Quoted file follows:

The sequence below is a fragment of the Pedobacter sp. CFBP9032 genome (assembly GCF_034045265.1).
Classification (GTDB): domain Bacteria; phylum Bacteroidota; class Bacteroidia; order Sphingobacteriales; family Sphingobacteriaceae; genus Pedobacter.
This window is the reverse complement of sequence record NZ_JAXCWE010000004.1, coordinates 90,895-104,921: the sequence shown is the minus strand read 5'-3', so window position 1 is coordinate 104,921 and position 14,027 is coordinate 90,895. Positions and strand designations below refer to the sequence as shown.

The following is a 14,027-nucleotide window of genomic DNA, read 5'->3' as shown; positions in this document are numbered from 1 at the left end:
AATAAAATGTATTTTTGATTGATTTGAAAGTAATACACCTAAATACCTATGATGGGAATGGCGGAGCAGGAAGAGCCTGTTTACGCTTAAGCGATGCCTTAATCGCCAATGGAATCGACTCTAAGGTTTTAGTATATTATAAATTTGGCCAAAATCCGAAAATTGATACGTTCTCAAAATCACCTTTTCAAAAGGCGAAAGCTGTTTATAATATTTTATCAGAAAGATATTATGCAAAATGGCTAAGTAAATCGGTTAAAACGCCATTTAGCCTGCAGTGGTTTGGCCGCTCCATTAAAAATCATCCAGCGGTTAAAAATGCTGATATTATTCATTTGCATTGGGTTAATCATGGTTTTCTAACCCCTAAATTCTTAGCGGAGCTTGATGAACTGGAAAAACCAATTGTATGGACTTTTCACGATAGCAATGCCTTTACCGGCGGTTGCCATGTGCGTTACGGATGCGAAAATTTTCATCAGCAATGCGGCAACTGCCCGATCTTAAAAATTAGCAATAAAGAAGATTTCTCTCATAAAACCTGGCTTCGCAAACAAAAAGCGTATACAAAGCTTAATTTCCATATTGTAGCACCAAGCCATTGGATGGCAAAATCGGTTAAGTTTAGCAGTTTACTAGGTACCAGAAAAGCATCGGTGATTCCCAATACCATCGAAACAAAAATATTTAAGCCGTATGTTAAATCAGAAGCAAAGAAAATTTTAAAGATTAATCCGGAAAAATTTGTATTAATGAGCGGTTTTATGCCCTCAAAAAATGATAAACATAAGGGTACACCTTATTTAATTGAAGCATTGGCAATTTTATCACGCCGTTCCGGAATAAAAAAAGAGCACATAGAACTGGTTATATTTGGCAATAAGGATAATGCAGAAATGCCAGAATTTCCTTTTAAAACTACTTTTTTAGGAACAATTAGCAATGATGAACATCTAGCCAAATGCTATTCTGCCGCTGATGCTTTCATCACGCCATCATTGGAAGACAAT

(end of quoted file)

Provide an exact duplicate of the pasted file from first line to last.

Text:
The sequence below is a fragment of the Pedobacter sp. CFBP9032 genome (assembly GCF_034045265.1).
Classification (GTDB): domain Bacteria; phylum Bacteroidota; class Bacteroidia; order Sphingobacteriales; family Sphingobacteriaceae; genus Pedobacter.
This window is the reverse complement of sequence record NZ_JAXCWE010000004.1, coordinates 90,895-104,921: the sequence shown is the minus strand read 5'-3', so window position 1 is coordinate 104,921 and position 14,027 is coordinate 90,895. Positions and strand designations below refer to the sequence as shown.

The following is a 14,027-nucleotide window of genomic DNA, read 5'->3' as shown; positions in this document are numbered from 1 at the left end:
AATAAAATGTATTTTTGATTGATTTGAAAGTAATACACCTAAATACCTATGATGGGAATGGCGGAGCAGGAAGAGCCTGTTTACGCTTAAGCGATGCCTTAATCGCCAATGGAATCGACTCTAAGGTTTTAGTATATTATAAATTTGGCCAAAATCCGAAAATTGATACGTTCTCAAAATCACCTTTTCAAAAGGCGAAAGCTGTTTATAATATTTTATCAGAAAGATATTATGCAAAATGGCTAAGTAAATCGGTTAAAACGCCATTTAGCCTGCAGTGGTTTGGCCGCTCCATTAAAAATCATCCAGCGGTTAAAAATGCTGATATTATTCATTTGCATTGGGTTAATCATGGTTTTCTAACCCCTAAATTCTTAGCGGAGCTTGATGAACTGGAAAAACCAATTGTATGGACTTTTCACGATAGCAATGCCTTTACCGGCGGTTGCCATGTGCGTTACGGATGCGAAAATTTTCATCAGCAATGCGGCAACTGCCCGATCTTAAAAATTAGCAATAAAGAAGATTTCTCTCATAAAACCTGGCTTCGCAAACAAAAAGCGTATACAAAGCTTAATTTCCATATTGTAGCACCAAGCCATTGGATGGCAAAATCGGTTAAGTTTAGCAGTTTACTAGGTACCAGAAAAGCATCGGTGATTCCCAATACCATCGAAACAAAAATATTTAAGCCGTATGTTAAATCAGAAGCAAAGAAAATTTTAAAGATTAATCCGGAAAAATTTGTATTAATGAGCGGTTTTATGCCCTCAAAAAATGATAAACATAAGGGTACACCTTATTTAATTGAAGCATTGGCAATTTTATCACGCCGTTCCGGAATAAAAAAAGAGCACATAGAACTGGTTATATTTGGCAATAAGGATAATGCAGAAATGCCAGAATTTCCTTTTAAAACTACTTTTTTAGGAACAATTAGCAATGATGAACATCTAGCCAAATGCTATTCTGCCGCTGATGCTTTCATCACGCCATCATTGGAAGACAAT